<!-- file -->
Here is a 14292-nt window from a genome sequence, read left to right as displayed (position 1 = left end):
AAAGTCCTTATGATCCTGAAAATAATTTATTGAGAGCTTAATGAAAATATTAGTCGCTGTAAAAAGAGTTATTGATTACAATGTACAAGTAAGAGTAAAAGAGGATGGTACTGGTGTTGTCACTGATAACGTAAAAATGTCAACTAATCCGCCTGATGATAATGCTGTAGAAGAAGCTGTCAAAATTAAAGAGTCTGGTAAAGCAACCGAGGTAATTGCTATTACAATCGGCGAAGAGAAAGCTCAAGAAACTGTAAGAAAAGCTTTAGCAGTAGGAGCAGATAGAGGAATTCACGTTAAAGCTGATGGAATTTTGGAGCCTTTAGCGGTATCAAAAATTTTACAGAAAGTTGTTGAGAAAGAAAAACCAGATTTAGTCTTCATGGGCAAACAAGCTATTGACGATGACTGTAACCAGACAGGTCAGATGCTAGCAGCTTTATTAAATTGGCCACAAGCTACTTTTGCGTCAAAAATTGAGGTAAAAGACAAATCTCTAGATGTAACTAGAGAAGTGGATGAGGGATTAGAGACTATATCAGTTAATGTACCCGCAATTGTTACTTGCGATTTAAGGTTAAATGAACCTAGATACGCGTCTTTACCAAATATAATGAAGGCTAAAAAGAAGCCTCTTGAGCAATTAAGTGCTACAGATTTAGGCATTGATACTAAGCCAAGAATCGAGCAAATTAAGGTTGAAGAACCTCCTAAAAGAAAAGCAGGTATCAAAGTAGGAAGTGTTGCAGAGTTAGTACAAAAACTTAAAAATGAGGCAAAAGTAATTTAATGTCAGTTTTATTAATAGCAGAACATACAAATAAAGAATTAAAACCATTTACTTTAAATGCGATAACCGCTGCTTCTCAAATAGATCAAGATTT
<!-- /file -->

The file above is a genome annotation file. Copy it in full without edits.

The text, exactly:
Here is a 14292-nt window from a genome sequence, read left to right as displayed (position 1 = left end):
AAAGTCCTTATGATCCTGAAAATAATTTATTGAGAGCTTAATGAAAATATTAGTCGCTGTAAAAAGAGTTATTGATTACAATGTACAAGTAAGAGTAAAAGAGGATGGTACTGGTGTTGTCACTGATAACGTAAAAATGTCAACTAATCCGCCTGATGATAATGCTGTAGAAGAAGCTGTCAAAATTAAAGAGTCTGGTAAAGCAACCGAGGTAATTGCTATTACAATCGGCGAAGAGAAAGCTCAAGAAACTGTAAGAAAAGCTTTAGCAGTAGGAGCAGATAGAGGAATTCACGTTAAAGCTGATGGAATTTTGGAGCCTTTAGCGGTATCAAAAATTTTACAGAAAGTTGTTGAGAAAGAAAAACCAGATTTAGTCTTCATGGGCAAACAAGCTATTGACGATGACTGTAACCAGACAGGTCAGATGCTAGCAGCTTTATTAAATTGGCCACAAGCTACTTTTGCGTCAAAAATTGAGGTAAAAGACAAATCTCTAGATGTAACTAGAGAAGTGGATGAGGGATTAGAGACTATATCAGTTAATGTACCCGCAATTGTTACTTGCGATTTAAGGTTAAATGAACCTAGATACGCGTCTTTACCAAATATAATGAAGGCTAAAAAGAAGCCTCTTGAGCAATTAAGTGCTACAGATTTAGGCATTGATACTAAGCCAAGAATCGAGCAAATTAAGGTTGAAGAACCTCCTAAAAGAAAAGCAGGTATCAAAGTAGGAAGTGTTGCAGAGTTAGTACAAAAACTTAAAAATGAGGCAAAAGTAATTTAATGTCAGTTTTATTAATAGCAGAACATACAAATAAAGAATTAAAACCATTTACTTTAAATGCGATAACCGCTGCTTCTCAAATAGATCAAGATTT